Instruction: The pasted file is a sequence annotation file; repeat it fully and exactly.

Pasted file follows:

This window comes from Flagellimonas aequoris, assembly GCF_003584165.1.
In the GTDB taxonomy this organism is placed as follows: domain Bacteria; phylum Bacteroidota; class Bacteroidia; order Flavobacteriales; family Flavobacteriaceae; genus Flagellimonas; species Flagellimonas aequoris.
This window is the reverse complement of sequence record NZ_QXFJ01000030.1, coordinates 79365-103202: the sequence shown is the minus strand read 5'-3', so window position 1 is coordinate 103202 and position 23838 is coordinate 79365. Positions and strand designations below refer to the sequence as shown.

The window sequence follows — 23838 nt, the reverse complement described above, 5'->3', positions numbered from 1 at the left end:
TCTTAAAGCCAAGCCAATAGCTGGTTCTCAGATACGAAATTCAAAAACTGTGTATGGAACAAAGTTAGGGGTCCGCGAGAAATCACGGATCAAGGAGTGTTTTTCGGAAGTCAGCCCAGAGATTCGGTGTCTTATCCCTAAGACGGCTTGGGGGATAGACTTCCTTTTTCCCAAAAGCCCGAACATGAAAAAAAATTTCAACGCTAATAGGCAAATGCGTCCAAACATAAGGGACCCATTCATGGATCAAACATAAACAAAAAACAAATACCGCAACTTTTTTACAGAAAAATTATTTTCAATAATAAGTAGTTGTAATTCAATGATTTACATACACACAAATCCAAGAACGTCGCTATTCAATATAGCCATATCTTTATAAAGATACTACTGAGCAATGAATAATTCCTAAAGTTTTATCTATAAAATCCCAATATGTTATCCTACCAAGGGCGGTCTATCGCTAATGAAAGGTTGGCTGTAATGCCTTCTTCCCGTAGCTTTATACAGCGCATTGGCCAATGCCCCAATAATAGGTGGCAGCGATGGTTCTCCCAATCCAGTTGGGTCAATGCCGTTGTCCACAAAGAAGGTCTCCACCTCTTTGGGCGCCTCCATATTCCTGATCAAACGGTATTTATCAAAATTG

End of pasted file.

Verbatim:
This window comes from Flagellimonas aequoris, assembly GCF_003584165.1.
In the GTDB taxonomy this organism is placed as follows: domain Bacteria; phylum Bacteroidota; class Bacteroidia; order Flavobacteriales; family Flavobacteriaceae; genus Flagellimonas; species Flagellimonas aequoris.
This window is the reverse complement of sequence record NZ_QXFJ01000030.1, coordinates 79365-103202: the sequence shown is the minus strand read 5'-3', so window position 1 is coordinate 103202 and position 23838 is coordinate 79365. Positions and strand designations below refer to the sequence as shown.

The window sequence follows — 23838 nt, the reverse complement described above, 5'->3', positions numbered from 1 at the left end:
TCTTAAAGCCAAGCCAATAGCTGGTTCTCAGATACGAAATTCAAAAACTGTGTATGGAACAAAGTTAGGGGTCCGCGAGAAATCACGGATCAAGGAGTGTTTTTCGGAAGTCAGCCCAGAGATTCGGTGTCTTATCCCTAAGACGGCTTGGGGGATAGACTTCCTTTTTCCCAAAAGCCCGAACATGAAAAAAAATTTCAACGCTAATAGGCAAATGCGTCCAAACATAAGGGACCCATTCATGGATCAAACATAAACAAAAAACAAATACCGCAACTTTTTTACAGAAAAATTATTTTCAATAATAAGTAGTTGTAATTCAATGATTTACATACACACAAATCCAAGAACGTCGCTATTCAATATAGCCATATCTTTATAAAGATACTACTGAGCAATGAATAATTCCTAAAGTTTTATCTATAAAATCCCAATATGTTATCCTACCAAGGGCGGTCTATCGCTAATGAAAGGTTGGCTGTAATGCCTTCTTCCCGTAGCTTTATACAGCGCATTGGCCAATGCCCCAATAATAGGTGGCAGCGATGGTTCTCCCAATCCAGTTGGGTCAATGCCGTTGTCCACAAAGAAGGTCTCCACCTCTTTGGGCGCCTCCATATTCCTGATCAAACGGTATTTATCAAAATTG